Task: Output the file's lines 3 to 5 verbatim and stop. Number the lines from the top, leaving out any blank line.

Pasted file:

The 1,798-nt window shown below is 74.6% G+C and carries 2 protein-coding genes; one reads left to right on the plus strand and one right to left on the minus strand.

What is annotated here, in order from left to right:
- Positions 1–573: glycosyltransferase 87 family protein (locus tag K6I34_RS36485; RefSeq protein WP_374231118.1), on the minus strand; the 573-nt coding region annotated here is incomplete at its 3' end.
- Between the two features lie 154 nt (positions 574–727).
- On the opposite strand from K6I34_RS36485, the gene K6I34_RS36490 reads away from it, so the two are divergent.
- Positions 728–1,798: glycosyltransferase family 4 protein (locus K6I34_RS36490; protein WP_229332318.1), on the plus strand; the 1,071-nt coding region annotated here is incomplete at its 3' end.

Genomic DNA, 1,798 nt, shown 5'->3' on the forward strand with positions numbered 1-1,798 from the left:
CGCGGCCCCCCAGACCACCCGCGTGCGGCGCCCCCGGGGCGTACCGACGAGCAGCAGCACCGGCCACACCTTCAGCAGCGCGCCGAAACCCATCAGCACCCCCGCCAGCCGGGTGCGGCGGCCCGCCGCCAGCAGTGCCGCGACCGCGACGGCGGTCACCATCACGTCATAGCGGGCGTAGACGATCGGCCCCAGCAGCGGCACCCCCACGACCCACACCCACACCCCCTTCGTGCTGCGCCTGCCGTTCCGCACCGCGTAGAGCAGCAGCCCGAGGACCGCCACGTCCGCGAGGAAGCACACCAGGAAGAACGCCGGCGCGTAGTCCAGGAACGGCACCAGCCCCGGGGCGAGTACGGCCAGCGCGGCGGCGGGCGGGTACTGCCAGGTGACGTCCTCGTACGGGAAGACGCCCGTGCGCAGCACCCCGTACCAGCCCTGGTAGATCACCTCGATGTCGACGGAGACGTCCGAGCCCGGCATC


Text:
- Positions 1–573: glycosyltransferase 87 family protein (locus tag K6I34_RS36485; RefSeq protein WP_374231118.1), on the minus strand; the 573-nt coding region annotated here is incomplete at its 3' end.
- Between the two features lie 154 nt (positions 574–727).
- On the opposite strand from K6I34_RS36485, the gene K6I34_RS36490 reads away from it, so the two are divergent.